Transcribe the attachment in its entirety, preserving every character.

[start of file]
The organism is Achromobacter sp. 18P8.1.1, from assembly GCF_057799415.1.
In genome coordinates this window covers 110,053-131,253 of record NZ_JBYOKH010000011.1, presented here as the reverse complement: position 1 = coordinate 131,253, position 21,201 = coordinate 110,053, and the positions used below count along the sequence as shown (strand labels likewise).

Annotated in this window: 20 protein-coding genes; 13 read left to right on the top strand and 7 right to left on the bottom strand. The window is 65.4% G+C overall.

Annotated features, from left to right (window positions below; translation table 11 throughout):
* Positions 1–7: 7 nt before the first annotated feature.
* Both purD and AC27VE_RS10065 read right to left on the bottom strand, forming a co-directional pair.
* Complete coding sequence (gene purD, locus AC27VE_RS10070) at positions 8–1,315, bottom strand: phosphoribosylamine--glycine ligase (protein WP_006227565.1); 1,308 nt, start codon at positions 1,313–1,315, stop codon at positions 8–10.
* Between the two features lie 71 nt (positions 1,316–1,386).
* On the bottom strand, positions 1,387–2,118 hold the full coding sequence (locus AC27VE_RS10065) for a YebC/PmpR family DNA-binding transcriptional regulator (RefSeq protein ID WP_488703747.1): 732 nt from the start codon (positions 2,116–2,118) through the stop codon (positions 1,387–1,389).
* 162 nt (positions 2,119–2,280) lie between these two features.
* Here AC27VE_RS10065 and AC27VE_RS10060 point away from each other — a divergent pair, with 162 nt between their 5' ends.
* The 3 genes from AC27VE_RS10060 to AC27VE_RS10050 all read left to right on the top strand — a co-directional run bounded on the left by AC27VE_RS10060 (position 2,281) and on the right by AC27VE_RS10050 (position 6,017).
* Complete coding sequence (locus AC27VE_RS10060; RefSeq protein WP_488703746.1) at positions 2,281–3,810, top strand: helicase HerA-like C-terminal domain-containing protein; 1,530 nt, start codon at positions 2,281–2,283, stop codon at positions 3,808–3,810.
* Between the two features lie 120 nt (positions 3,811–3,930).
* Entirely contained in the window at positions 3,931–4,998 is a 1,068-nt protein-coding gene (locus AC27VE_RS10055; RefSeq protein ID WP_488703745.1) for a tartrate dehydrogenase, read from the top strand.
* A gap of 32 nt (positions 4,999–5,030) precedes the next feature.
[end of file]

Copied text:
The organism is Achromobacter sp. 18P8.1.1, from assembly GCF_057799415.1.
In genome coordinates this window covers 110,053-131,253 of record NZ_JBYOKH010000011.1, presented here as the reverse complement: position 1 = coordinate 131,253, position 21,201 = coordinate 110,053, and the positions used below count along the sequence as shown (strand labels likewise).

Annotated in this window: 20 protein-coding genes; 13 read left to right on the top strand and 7 right to left on the bottom strand. The window is 65.4% G+C overall.

Annotated features, from left to right (window positions below; translation table 11 throughout):
* Positions 1–7: 7 nt before the first annotated feature.
* Both purD and AC27VE_RS10065 read right to left on the bottom strand, forming a co-directional pair.
* Complete coding sequence (gene purD, locus AC27VE_RS10070) at positions 8–1,315, bottom strand: phosphoribosylamine--glycine ligase (protein WP_006227565.1); 1,308 nt, start codon at positions 1,313–1,315, stop codon at positions 8–10.
* Between the two features lie 71 nt (positions 1,316–1,386).
* On the bottom strand, positions 1,387–2,118 hold the full coding sequence (locus AC27VE_RS10065) for a YebC/PmpR family DNA-binding transcriptional regulator (RefSeq protein ID WP_488703747.1): 732 nt from the start codon (positions 2,116–2,118) through the stop codon (positions 1,387–1,389).
* 162 nt (positions 2,119–2,280) lie between these two features.
* Here AC27VE_RS10065 and AC27VE_RS10060 point away from each other — a divergent pair, with 162 nt between their 5' ends.
* The 3 genes from AC27VE_RS10060 to AC27VE_RS10050 all read left to right on the top strand — a co-directional run bounded on the left by AC27VE_RS10060 (position 2,281) and on the right by AC27VE_RS10050 (position 6,017).
* Complete coding sequence (locus AC27VE_RS10060; RefSeq protein WP_488703746.1) at positions 2,281–3,810, top strand: helicase HerA-like C-terminal domain-containing protein; 1,530 nt, start codon at positions 2,281–2,283, stop codon at positions 3,808–3,810.
* Between the two features lie 120 nt (positions 3,811–3,930).
* Entirely contained in the window at positions 3,931–4,998 is a 1,068-nt protein-coding gene (locus AC27VE_RS10055; RefSeq protein ID WP_488703745.1) for a tartrate dehydrogenase, read from the top strand.
* A gap of 32 nt (positions 4,999–5,030) precedes the next feature.